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California plans major carbon cut in its gasoline

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"Transportation accounts for 40 percent of California's annual greenhouse-gas emissions, and we rely on petroleum-based fuels for 96 percent of our transportation needs," he said. "This dependency contributes to climate change and leaves workers, businesses, and consumers vulnerable to price shocks from an unstable global energy market."

Higher prices for consumers?

As California moves to implement the new standard, its effect on consumers and the state economy will be closely watched. Several Republican lawmakers and business leaders have expressed early concern that the state crackdown on emissions will encourage businesses to locate outside California, or will increase their overall costs. Consumers worry that new fuels or fuel additives will raise prices at the corner gas station.

Advocates of the move, though, say California businesses and consumers stand to reap the windfall of technological investment. They say the new standard is expected to replace 20 percent of the state's on-road gasoline consumption with lower-carbon fuels, lead to a tripling of the size of the in-state renewable fuels market, and place more than 7 million alternative-fuel or hybrid vehicles on California roads – a 20-fold increase.

"The impact of this policy on consumers and the economy will likely be positive," says James Winebrake, chairman of the Public Policy Program at the Rochester Institute of Technology (RIT) in New York. "Although these low-carbon fuels may cost a bit more than conventional fuels, they may have a greater domestic content.... Therefore, money spent on low-carbon fuels is less likely to end up overseas and more likely to generate greater economic activity locally. This could have significant benefits to state and regional economies."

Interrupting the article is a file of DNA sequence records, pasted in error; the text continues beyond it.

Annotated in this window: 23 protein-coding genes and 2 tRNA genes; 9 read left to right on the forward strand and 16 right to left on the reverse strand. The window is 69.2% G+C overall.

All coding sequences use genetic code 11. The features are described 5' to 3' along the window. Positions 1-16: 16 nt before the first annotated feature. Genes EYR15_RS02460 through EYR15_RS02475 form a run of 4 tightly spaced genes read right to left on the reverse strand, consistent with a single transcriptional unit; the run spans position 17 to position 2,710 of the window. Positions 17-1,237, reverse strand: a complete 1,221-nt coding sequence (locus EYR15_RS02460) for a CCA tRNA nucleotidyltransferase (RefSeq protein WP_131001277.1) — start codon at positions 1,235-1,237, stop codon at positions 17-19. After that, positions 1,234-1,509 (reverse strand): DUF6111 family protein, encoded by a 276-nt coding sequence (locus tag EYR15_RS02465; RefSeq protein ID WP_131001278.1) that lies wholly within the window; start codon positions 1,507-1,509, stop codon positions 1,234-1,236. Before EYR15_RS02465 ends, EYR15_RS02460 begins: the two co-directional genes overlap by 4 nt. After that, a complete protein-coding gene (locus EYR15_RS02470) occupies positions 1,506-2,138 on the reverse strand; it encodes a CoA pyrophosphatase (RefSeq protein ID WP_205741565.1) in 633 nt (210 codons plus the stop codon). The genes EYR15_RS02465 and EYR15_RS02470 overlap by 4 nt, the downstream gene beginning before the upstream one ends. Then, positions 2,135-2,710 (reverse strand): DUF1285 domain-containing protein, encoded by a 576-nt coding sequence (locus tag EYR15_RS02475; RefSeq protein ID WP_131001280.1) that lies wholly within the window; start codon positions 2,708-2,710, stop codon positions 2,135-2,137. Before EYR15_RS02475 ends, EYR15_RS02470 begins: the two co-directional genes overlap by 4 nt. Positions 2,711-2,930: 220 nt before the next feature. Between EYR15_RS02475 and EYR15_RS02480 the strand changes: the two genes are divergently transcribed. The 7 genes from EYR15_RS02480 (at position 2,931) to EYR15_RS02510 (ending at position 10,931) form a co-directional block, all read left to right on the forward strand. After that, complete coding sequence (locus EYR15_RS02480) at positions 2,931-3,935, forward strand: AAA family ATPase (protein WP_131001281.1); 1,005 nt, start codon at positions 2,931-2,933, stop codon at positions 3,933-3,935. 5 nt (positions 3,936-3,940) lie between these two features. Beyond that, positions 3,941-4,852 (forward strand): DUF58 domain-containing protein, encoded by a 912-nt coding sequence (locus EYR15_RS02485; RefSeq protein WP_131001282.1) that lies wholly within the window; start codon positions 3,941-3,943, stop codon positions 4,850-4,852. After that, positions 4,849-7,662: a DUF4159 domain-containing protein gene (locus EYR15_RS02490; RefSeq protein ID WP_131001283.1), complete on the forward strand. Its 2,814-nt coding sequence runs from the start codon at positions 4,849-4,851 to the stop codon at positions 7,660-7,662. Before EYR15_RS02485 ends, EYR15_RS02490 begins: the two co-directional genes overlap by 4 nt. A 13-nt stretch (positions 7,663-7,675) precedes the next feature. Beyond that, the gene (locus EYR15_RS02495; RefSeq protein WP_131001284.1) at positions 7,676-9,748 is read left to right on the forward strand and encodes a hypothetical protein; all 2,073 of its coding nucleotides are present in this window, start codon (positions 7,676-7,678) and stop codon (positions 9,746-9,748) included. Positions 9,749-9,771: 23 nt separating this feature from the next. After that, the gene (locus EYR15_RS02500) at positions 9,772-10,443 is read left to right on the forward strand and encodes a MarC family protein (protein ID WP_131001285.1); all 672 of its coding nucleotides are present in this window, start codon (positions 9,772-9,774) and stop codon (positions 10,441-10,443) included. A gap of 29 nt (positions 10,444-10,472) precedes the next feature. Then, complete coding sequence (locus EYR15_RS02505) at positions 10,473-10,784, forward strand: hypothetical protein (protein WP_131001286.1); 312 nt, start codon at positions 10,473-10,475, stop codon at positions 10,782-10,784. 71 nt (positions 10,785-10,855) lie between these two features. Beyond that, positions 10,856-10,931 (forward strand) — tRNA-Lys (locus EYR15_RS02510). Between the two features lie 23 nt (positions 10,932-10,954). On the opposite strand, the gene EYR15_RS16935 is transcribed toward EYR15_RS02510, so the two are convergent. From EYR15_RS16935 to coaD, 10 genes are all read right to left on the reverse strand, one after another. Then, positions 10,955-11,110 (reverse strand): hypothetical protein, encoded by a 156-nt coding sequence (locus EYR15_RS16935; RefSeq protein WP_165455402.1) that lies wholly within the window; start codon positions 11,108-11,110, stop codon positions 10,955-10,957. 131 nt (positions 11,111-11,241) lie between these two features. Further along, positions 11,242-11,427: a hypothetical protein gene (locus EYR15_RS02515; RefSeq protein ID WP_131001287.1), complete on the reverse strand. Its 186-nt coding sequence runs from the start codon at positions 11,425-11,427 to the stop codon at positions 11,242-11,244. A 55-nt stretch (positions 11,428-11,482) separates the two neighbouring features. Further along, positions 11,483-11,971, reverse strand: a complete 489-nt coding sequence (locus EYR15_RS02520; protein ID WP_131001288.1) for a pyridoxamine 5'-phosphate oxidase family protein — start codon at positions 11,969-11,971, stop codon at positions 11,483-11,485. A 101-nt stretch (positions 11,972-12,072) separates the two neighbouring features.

Schwarzenegger's announcement included appearances by environmental leaders, scholars, and energy and transportation consultants – all generally supportive of his plan.

Industry's view

Conspicuously absent were representatives of oil producers and carmakers. Conoco Phillips, in a written statement, said it "is supportive of and invests in technology development to produce and enable the use of low-carbon fuels and recognizes this [plan] is one component in a suite of actions necessary to reduce CO2 in the atmosphere."

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